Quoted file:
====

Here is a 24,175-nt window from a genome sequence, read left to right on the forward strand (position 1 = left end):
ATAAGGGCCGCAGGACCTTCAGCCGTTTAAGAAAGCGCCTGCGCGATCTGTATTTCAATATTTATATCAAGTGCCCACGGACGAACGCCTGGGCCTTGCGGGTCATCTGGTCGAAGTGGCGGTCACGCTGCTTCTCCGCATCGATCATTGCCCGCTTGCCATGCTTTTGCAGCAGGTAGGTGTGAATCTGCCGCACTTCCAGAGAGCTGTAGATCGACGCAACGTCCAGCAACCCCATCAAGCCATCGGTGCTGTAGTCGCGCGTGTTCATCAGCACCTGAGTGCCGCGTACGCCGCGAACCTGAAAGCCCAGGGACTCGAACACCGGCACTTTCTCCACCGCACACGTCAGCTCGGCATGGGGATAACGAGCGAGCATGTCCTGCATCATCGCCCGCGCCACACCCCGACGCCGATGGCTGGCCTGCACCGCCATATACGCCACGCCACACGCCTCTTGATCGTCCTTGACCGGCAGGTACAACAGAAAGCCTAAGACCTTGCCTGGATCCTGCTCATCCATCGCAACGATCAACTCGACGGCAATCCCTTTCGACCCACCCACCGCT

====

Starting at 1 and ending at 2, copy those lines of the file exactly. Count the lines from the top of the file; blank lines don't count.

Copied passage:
Here is a 24,175-nt window from a genome sequence, read left to right on the forward strand (position 1 = left end):
ATAAGGGCCGCAGGACCTTCAGCCGTTTAAGAAAGCGCCTGCGCGATCTGTATTTCAATATTTATATCAAGTGCCCACGGACGAACGCCTGGGCCTTGCGGGTCATCTGGTCGAAGTGGCGGTCACGCTGCTTCTCCGCATCGATCATTGCCCGCTTGCCATGCTTTTGCAGCAGGTAGGTGTGAATCTGCCGCACTTCCAGAGAGCTGTAGATCGACGCAACGTCCAGCAACCCCATCAAGCCATCGGTGCTGTAGTCGCGCGTGTTCATCAGCACCTGAGTGCCGCGTACGCCGCGAACCTGAAAGCCCAGGGACTCGAACACCGGCACTTTCTCCACCGCACACGTCAGCTCGGCATGGGGATAACGAGCGAGCATGTCCTGCATCATCGCCCGCGCCACACCCCGACGCCGATGGCTGGCCTGCACCGCCATATACGCCACGCCACACGCCTCTTGATCGTCCTTGACCGGCAGGTACAACAGAAAGCCTAAGACCTTGCCTGGATCCTGCTCATCCATCGCAACGATCAACTCGACGGCAATCCCTTTCGACCCACCCACCGCT